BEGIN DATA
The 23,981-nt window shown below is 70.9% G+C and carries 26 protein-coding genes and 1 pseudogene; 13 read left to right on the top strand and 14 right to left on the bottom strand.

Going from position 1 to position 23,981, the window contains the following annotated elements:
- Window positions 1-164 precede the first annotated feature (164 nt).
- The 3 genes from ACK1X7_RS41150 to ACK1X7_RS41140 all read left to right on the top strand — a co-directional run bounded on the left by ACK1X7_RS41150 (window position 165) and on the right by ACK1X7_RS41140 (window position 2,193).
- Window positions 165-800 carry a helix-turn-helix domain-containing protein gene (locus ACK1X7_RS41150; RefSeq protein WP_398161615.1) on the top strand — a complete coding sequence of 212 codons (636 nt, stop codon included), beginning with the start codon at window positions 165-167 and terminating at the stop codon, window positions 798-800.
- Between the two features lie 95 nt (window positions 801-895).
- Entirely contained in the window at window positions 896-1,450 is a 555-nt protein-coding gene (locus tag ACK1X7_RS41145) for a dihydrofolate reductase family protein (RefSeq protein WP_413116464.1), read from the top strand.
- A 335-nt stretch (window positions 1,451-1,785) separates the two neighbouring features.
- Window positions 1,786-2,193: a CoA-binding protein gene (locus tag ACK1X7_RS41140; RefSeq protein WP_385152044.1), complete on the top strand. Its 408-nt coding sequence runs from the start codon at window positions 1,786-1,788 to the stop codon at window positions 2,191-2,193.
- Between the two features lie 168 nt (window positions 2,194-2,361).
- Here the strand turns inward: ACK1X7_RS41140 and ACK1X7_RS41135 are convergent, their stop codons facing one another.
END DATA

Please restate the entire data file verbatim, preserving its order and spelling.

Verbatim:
The 23,981-nt window shown below is 70.9% G+C and carries 26 protein-coding genes and 1 pseudogene; 13 read left to right on the top strand and 14 right to left on the bottom strand.

Going from position 1 to position 23,981, the window contains the following annotated elements:
- Window positions 1-164 precede the first annotated feature (164 nt).
- The 3 genes from ACK1X7_RS41150 to ACK1X7_RS41140 all read left to right on the top strand — a co-directional run bounded on the left by ACK1X7_RS41150 (window position 165) and on the right by ACK1X7_RS41140 (window position 2,193).
- Window positions 165-800 carry a helix-turn-helix domain-containing protein gene (locus ACK1X7_RS41150; RefSeq protein WP_398161615.1) on the top strand — a complete coding sequence of 212 codons (636 nt, stop codon included), beginning with the start codon at window positions 165-167 and terminating at the stop codon, window positions 798-800.
- Between the two features lie 95 nt (window positions 801-895).
- Entirely contained in the window at window positions 896-1,450 is a 555-nt protein-coding gene (locus tag ACK1X7_RS41145) for a dihydrofolate reductase family protein (RefSeq protein WP_413116464.1), read from the top strand.
- A 335-nt stretch (window positions 1,451-1,785) separates the two neighbouring features.
- Window positions 1,786-2,193: a CoA-binding protein gene (locus tag ACK1X7_RS41140; RefSeq protein WP_385152044.1), complete on the top strand. Its 408-nt coding sequence runs from the start codon at window positions 1,786-1,788 to the stop codon at window positions 2,191-2,193.
- Between the two features lie 168 nt (window positions 2,194-2,361).
- Here the strand turns inward: ACK1X7_RS41140 and ACK1X7_RS41135 are convergent, their stop codons facing one another.